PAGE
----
It's been said it is good to keep your mind busy, and puzzles are a good way to keep the mind active. I like puzzles, but I am a puzzle cheat. I will admit it?"I sometimes look to the back of the book to get some help with the answers. Do I feel some guilt? Of course I do! I'm Italian and Catholic; it comes with the territory.
Crossword puzzles, word searches, scrambled words are fun, but the latest craze is SuDoku, which is being referred to as the Rubik's cube of the 21st century. Found daily in the Chicago Tribune, the game is a 3-by-3 grid with rows and columns which, when completed, will contain digits 1 to 9 with no duplications in a row or column.
Sounds easy? How about challenging. And, yes, I have looked in the paper the following day to check if I have completed the puzzle correctly. That's not cheating. That's called getting a little help.
The game may be new to some of us, but it has its origins in the 18th century by a Swiss mathematician by the name of Leonhard Euler. The Dell puzzle magazines began to include a game of this type in their popular puzzle books around 1970. The puzzles were probably the ones I skipped when working a puzzle book, preferring to do the crosswords and word searches.
In 1984, a Japanese puzzle publishing company took the game and gave it a long name Suuji wa dokushin ni Kagiru, which didn't catch on. I can understand. By the time you say the name there is no time left to play the game.
Realizing a name change was needed the name was shortened to SuDoku which means "number single." A few slight adjustments and the game became a hit in Japan.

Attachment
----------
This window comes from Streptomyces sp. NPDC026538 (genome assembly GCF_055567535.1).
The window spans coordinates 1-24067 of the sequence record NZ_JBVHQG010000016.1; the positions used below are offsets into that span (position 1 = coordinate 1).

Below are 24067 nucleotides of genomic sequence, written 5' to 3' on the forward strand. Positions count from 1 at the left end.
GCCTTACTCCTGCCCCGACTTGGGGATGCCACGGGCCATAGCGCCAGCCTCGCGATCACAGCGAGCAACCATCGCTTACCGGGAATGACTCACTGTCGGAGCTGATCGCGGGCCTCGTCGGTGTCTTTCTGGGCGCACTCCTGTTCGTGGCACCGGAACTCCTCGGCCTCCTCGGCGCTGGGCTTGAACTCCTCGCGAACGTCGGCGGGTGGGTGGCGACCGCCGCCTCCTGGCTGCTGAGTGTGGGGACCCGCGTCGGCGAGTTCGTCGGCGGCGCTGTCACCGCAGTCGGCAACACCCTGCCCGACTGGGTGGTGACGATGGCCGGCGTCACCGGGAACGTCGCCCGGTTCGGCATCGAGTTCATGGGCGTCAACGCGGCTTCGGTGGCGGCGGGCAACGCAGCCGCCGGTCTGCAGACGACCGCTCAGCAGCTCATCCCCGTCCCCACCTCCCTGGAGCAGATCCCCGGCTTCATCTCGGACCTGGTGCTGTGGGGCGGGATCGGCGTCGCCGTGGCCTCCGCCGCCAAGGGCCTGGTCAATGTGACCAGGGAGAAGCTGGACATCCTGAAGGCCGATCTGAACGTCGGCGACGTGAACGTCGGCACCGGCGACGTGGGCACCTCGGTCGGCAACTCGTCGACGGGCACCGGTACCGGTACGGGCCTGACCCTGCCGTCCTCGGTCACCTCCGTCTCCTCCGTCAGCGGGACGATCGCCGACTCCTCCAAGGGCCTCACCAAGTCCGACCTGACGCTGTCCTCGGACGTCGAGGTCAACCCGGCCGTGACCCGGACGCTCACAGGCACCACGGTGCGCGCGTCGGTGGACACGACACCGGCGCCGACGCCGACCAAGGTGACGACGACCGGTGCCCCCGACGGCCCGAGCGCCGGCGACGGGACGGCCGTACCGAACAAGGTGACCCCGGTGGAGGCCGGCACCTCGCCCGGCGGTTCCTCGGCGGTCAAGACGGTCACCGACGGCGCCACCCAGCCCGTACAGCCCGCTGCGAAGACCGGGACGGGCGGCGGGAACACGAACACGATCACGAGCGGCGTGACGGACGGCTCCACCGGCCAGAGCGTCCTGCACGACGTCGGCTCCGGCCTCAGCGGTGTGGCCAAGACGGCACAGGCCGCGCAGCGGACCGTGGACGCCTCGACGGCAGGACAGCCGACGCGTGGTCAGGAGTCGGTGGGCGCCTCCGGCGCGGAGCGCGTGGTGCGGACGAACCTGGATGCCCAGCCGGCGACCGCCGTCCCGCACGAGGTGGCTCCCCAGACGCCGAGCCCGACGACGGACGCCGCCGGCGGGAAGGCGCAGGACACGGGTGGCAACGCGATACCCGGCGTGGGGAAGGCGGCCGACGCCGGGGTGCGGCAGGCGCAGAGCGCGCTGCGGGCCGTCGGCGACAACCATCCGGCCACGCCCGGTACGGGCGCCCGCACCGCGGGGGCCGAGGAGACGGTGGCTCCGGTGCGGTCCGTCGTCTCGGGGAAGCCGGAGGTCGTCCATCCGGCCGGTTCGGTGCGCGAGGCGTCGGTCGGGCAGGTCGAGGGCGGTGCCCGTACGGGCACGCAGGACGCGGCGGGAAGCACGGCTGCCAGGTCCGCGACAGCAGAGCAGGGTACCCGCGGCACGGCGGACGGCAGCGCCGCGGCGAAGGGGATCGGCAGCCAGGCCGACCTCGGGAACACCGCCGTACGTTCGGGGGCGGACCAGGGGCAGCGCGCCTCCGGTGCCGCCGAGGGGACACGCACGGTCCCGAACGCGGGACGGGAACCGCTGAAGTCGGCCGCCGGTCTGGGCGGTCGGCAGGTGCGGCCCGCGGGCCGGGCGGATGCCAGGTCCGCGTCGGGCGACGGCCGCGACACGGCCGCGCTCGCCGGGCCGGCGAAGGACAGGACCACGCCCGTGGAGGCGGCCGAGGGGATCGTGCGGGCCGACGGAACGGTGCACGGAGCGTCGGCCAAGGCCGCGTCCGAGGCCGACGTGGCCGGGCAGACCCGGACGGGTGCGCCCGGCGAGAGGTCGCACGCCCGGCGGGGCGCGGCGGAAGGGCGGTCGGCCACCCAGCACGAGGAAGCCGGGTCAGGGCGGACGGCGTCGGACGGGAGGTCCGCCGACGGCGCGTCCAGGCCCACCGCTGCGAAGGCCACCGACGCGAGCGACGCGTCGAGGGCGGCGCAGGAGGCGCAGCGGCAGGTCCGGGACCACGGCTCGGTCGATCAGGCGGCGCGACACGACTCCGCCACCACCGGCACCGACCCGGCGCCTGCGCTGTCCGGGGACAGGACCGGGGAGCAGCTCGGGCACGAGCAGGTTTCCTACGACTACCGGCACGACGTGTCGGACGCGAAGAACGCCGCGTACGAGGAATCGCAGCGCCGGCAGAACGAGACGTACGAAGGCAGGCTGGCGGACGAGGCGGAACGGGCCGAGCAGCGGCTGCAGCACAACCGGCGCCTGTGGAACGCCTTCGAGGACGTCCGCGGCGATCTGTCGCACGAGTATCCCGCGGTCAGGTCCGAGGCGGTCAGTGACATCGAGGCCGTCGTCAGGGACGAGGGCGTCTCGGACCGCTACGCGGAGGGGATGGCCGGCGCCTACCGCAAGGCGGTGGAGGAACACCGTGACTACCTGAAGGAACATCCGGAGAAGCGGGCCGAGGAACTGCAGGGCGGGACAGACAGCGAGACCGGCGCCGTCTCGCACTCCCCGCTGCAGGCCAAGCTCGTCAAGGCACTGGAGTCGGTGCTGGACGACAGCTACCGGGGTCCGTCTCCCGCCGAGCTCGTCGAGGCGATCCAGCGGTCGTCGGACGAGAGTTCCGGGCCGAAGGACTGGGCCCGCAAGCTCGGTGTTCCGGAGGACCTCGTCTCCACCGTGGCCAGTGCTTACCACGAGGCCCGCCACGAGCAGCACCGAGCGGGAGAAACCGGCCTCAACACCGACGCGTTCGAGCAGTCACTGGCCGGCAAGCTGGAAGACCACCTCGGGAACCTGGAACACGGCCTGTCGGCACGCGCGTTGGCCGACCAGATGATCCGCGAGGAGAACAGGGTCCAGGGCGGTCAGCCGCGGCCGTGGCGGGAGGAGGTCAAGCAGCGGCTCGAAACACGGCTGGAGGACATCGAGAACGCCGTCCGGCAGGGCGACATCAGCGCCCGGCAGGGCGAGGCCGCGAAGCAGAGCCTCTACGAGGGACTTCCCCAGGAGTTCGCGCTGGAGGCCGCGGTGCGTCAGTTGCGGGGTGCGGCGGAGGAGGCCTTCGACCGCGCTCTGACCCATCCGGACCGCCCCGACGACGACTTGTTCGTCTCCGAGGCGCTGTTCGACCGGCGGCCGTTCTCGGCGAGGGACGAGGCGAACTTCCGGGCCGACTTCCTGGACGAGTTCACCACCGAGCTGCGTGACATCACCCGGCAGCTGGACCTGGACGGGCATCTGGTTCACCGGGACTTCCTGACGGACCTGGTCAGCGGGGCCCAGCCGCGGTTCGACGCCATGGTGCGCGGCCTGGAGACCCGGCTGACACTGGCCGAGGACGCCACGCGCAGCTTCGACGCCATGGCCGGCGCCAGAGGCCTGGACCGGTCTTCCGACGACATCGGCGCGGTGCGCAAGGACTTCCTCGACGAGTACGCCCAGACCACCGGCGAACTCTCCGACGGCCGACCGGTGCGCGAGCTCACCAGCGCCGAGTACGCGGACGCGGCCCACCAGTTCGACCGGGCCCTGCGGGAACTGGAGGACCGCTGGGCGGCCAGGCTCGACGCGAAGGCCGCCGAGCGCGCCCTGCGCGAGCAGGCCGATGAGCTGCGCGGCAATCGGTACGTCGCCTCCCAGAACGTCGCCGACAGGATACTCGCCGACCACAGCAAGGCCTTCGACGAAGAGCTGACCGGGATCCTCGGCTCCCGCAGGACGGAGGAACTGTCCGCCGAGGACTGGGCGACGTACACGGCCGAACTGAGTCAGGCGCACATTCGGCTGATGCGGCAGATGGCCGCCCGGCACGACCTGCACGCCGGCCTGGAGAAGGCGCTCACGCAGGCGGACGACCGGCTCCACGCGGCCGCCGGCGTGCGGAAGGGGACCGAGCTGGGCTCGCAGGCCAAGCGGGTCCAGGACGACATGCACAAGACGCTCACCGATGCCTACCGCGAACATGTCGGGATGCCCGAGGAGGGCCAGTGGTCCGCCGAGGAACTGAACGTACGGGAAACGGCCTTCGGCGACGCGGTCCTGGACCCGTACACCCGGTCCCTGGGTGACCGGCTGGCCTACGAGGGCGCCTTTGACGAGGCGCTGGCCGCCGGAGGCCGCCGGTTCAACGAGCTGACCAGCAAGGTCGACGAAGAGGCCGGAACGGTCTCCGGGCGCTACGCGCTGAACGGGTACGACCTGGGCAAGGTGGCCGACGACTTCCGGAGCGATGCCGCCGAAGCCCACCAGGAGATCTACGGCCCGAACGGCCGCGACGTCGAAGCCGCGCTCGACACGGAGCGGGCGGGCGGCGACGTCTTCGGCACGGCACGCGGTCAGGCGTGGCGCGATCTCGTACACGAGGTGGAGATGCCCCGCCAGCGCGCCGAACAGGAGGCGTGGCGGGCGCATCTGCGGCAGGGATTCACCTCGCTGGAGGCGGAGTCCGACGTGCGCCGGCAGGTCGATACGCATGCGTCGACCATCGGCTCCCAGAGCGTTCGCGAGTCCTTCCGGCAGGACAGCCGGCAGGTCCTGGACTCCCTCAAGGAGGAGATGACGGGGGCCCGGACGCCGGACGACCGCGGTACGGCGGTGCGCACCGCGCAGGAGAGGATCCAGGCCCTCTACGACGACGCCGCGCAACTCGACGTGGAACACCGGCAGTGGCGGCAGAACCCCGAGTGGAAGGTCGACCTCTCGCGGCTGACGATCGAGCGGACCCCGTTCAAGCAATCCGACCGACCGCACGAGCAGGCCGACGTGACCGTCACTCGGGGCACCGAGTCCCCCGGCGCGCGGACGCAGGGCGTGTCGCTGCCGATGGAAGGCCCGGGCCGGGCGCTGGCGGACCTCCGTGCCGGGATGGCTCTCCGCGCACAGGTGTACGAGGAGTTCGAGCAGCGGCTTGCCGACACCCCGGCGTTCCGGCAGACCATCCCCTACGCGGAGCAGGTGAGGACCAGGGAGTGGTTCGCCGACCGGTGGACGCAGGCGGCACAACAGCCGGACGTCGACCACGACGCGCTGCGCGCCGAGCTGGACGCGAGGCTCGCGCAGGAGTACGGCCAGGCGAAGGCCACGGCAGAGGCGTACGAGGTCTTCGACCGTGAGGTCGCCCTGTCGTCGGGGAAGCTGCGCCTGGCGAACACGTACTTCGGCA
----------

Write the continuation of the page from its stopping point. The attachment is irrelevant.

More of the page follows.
It took awhile for the game to find its way to the United States, and it did by way of a New Zealand born judge named Wayne Gould. Seems the judge was traveling in Japan and, while shopping in Tokyo, he came upon the game and became a fan of the puzzle. Eventually while in London, he convinced the Times to publish the game in their paper, which they did around 2004. And so it made its way to the good old USA to delight and frustrate us all.
So now I'm hooked. I bought a SuDoku book for kids, cause that's what I am at heart and it's easier. Plus, there are rule explanations and simpler puzzles?"and, yes, there are answers in the back of the book. But I don't intend to peek at this level.
The brain teaser?"based on logic?"has taken hold and has caught the attention of all ages and people from all walks of life, including celebrities and politicians. Wait, politicians and logic in the same paragraph?"does that make sense?
I usually fill in the column or row with the most numbers first, then I peek to see if my numbers are in the correct order and go on to the next one. I can do that! The more numbers you fill in, the easier it becomes.
Whether you choose to work the puzzle by columns, rows or boxes it's your choice, it's good to challenge your mind to keep it going. Just remember if you get too frustrated you can always sneak a peek at the answers.